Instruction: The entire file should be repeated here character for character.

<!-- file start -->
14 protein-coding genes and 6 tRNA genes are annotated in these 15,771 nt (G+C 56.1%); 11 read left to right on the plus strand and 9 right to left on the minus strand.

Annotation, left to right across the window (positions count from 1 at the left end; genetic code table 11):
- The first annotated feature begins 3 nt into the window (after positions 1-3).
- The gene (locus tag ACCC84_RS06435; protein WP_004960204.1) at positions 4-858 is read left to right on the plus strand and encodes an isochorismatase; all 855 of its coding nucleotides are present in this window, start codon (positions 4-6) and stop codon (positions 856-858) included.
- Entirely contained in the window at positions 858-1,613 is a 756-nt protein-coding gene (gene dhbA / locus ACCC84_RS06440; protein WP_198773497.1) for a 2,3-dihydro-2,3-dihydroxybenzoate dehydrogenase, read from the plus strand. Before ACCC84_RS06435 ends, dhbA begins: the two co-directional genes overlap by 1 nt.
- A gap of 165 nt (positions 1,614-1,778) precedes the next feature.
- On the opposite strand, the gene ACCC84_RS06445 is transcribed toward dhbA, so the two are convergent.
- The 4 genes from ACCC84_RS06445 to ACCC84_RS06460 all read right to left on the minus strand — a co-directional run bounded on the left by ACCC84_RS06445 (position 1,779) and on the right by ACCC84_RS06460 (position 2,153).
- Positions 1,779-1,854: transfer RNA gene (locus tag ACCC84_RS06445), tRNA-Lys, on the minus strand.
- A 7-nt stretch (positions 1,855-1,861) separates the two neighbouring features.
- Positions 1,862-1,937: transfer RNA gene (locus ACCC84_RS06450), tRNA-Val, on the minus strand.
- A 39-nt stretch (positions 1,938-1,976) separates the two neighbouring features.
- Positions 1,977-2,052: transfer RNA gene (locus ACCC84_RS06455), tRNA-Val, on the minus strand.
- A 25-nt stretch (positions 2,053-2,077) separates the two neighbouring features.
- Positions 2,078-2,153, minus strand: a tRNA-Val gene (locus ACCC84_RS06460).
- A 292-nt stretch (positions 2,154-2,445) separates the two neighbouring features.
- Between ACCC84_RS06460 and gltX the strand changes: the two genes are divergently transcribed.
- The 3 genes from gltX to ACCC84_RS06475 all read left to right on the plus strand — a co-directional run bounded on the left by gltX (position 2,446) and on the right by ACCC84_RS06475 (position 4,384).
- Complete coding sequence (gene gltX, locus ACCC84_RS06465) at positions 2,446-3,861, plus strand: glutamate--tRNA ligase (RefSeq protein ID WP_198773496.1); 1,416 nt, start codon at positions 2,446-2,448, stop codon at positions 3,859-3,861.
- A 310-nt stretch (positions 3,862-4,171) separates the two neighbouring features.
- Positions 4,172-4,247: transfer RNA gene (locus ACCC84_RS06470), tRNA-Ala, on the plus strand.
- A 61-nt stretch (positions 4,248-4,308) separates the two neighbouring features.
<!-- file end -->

14 protein-coding genes and 6 tRNA genes are annotated in these 15,771 nt (G+C 56.1%); 11 read left to right on the plus strand and 9 right to left on the minus strand.

Annotation, left to right across the window (positions count from 1 at the left end; genetic code table 11):
- The first annotated feature begins 3 nt into the window (after positions 1-3).
- The gene (locus tag ACCC84_RS06435; protein WP_004960204.1) at positions 4-858 is read left to right on the plus strand and encodes an isochorismatase; all 855 of its coding nucleotides are present in this window, start codon (positions 4-6) and stop codon (positions 856-858) included.
- Entirely contained in the window at positions 858-1,613 is a 756-nt protein-coding gene (gene dhbA / locus ACCC84_RS06440; protein WP_198773497.1) for a 2,3-dihydro-2,3-dihydroxybenzoate dehydrogenase, read from the plus strand. Before ACCC84_RS06435 ends, dhbA begins: the two co-directional genes overlap by 1 nt.
- A gap of 165 nt (positions 1,614-1,778) precedes the next feature.
- On the opposite strand, the gene ACCC84_RS06445 is transcribed toward dhbA, so the two are convergent.
- The 4 genes from ACCC84_RS06445 to ACCC84_RS06460 all read right to left on the minus strand — a co-directional run bounded on the left by ACCC84_RS06445 (position 1,779) and on the right by ACCC84_RS06460 (position 2,153).
- Positions 1,779-1,854: transfer RNA gene (locus tag ACCC84_RS06445), tRNA-Lys, on the minus strand.
- A 7-nt stretch (positions 1,855-1,861) separates the two neighbouring features.
- Positions 1,862-1,937: transfer RNA gene (locus ACCC84_RS06450), tRNA-Val, on the minus strand.
- A 39-nt stretch (positions 1,938-1,976) separates the two neighbouring features.
- Positions 1,977-2,052: transfer RNA gene (locus ACCC84_RS06455), tRNA-Val, on the minus strand.
- A 25-nt stretch (positions 2,053-2,077) separates the two neighbouring features.
- Positions 2,078-2,153, minus strand: a tRNA-Val gene (locus ACCC84_RS06460).
- A 292-nt stretch (positions 2,154-2,445) separates the two neighbouring features.
- Between ACCC84_RS06460 and gltX the strand changes: the two genes are divergently transcribed.
- The 3 genes from gltX to ACCC84_RS06475 all read left to right on the plus strand — a co-directional run bounded on the left by gltX (position 2,446) and on the right by ACCC84_RS06475 (position 4,384).
- Complete coding sequence (gene gltX, locus ACCC84_RS06465) at positions 2,446-3,861, plus strand: glutamate--tRNA ligase (RefSeq protein ID WP_198773496.1); 1,416 nt, start codon at positions 2,446-2,448, stop codon at positions 3,859-3,861.
- A 310-nt stretch (positions 3,862-4,171) separates the two neighbouring features.
- Positions 4,172-4,247: transfer RNA gene (locus ACCC84_RS06470), tRNA-Ala, on the plus strand.
- A 61-nt stretch (positions 4,248-4,308) separates the two neighbouring features.